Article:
"Buenos dias", "buenas noches" -- this was the first words in a foreign language I heard in my life, as a three-year old boy growing up in developing post-war Western Germany, where the first gastarbeiters had arrived from Spain. Fascinated by the strange sounds, I tried to get to know some more languages, the only opportunity being TV courses of English and French -- there was no foreign language education for pre-teen school children in Germany yet in those days. Read more
To find some answers Tim Machan explores the language's present and past, and looks ahead to its futures among the one and a half billion people who speak it. His search is fascinating and important, for definitions of English have influenced education and law in many countries and helped shape the identities of those who live in them.
This volume provides a new perspective on the evolution of the special language of medicine, based on the electronic corpus of Early Modern English Medical Texts, containing over two million words of medical writing from 1500 to 1700.
There are more than six thousand human languages, each one unique. For the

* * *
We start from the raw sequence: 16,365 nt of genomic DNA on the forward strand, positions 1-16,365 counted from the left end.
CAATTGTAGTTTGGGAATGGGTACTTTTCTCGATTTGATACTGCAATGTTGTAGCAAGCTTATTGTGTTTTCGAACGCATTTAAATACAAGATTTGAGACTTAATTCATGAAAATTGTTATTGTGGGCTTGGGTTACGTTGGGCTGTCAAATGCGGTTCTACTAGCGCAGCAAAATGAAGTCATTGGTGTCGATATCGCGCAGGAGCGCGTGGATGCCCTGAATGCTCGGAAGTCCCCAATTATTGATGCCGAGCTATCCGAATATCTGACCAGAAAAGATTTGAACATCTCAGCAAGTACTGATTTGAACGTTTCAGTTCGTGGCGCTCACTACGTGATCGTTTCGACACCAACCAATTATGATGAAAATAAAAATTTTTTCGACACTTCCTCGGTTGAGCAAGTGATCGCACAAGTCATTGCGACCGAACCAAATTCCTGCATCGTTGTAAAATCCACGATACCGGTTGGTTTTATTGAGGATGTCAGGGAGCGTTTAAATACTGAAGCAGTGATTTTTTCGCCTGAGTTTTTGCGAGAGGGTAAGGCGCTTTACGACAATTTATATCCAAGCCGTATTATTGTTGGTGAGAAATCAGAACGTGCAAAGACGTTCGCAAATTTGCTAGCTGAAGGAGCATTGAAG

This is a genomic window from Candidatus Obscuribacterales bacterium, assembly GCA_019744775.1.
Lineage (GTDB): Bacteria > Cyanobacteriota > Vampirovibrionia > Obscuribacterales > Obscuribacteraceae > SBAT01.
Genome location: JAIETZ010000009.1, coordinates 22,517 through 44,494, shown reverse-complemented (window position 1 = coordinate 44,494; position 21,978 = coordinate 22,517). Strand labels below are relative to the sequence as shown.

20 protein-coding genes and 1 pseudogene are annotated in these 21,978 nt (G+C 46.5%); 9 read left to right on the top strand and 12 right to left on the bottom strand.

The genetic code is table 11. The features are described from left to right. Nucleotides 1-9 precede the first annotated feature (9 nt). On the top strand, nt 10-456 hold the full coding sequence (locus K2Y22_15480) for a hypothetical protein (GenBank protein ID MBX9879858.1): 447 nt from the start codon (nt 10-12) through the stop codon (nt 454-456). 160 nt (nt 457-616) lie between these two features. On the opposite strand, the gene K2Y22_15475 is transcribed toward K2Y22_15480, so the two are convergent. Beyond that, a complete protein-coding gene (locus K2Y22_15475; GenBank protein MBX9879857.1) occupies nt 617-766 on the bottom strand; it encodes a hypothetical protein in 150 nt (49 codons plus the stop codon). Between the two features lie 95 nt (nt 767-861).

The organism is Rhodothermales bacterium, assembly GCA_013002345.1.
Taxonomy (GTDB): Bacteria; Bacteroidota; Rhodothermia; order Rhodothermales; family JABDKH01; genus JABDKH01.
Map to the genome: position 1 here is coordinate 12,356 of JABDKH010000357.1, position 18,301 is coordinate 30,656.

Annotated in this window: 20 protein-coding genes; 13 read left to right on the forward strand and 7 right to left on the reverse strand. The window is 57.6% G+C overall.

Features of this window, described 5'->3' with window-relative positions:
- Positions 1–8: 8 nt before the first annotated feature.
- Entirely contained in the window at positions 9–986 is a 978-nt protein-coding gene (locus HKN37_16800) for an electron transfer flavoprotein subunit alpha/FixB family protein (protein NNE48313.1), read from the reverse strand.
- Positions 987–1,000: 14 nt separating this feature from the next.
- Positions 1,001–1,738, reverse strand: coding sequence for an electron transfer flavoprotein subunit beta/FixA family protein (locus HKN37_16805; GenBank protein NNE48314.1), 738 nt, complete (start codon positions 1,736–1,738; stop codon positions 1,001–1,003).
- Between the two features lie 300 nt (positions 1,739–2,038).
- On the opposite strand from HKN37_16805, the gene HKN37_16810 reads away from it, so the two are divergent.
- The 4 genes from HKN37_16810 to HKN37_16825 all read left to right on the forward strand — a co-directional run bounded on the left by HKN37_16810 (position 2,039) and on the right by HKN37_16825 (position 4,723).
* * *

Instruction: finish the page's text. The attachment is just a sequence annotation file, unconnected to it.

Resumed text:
last five hundred years, people have argued about how important language
differences are. This book traces that history and shows how language
differences have generally been treated either as of no importance or as all-
important, depending on broader approaches taken to human life and knowledge.
It was only in the twentieth century, in the work of Franz Boas and his students,
that an attempt was made to engage seriously with the reality of language
specificities. Since the 1950s, this work has been largely presented as yet
another claim that language differences are all-important by cognitive scientists
and philosophers who believe that such differences are of no importance. This
book seeks to correct this misrepresentation and point to the new directions
taken by the Boasians, directions now being recovered in the most recent work
in psychology and linguistics.